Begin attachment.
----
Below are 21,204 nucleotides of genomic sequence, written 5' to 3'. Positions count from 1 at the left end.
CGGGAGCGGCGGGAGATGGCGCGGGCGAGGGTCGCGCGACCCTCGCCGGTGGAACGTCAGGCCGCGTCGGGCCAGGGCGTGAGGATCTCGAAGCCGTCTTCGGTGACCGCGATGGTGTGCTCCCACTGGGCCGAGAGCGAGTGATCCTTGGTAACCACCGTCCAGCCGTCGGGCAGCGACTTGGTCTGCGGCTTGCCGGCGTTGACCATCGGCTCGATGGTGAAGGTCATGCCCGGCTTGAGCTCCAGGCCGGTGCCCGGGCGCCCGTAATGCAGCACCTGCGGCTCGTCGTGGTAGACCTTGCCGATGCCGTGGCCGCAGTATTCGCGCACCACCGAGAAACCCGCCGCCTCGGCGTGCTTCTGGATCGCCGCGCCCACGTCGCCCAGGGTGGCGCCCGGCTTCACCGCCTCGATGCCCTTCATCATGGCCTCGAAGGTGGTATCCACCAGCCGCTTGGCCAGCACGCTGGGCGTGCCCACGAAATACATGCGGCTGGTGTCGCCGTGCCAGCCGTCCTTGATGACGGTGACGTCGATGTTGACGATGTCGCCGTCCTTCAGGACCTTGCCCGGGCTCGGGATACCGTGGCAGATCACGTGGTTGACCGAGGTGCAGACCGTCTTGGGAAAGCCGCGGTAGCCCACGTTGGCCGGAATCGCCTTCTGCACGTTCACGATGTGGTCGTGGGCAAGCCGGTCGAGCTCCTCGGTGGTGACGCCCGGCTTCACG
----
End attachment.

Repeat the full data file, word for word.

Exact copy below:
Below are 21,204 nucleotides of genomic sequence, written 5' to 3'. Positions count from 1 at the left end.
CGGGAGCGGCGGGAGATGGCGCGGGCGAGGGTCGCGCGACCCTCGCCGGTGGAACGTCAGGCCGCGTCGGGCCAGGGCGTGAGGATCTCGAAGCCGTCTTCGGTGACCGCGATGGTGTGCTCCCACTGGGCCGAGAGCGAGTGATCCTTGGTAACCACCGTCCAGCCGTCGGGCAGCGACTTGGTCTGCGGCTTGCCGGCGTTGACCATCGGCTCGATGGTGAAGGTCATGCCCGGCTTGAGCTCCAGGCCGGTGCCCGGGCGCCCGTAATGCAGCACCTGCGGCTCGTCGTGGTAGACCTTGCCGATGCCGTGGCCGCAGTATTCGCGCACCACCGAGAAACCCGCCGCCTCGGCGTGCTTCTGGATCGCCGCGCCCACGTCGCCCAGGGTGGCGCCCGGCTTCACCGCCTCGATGCCCTTCATCATGGCCTCGAAGGTGGTATCCACCAGCCGCTTGGCCAGCACGCTGGGCGTGCCCACGAAATACATGCGGCTGGTGTCGCCGTGCCAGCCGTCCTTGATGACGGTGACGTCGATGTTGACGATGTCGCCGTCCTTCAGGACCTTGCCCGGGCTCGGGATACCGTGGCAGATCACGTGGTTGACCGAGGTGCAGACCGTCTTGGGAAAGCCGCGGTAGCCCACGTTGGCCGGAATCGCCTTCTGCACGTTCACGATGTGGTCGTGGGCAAGCCGGTCGAGCTCCTCGGTGGTGACGCCCGGCTTCACG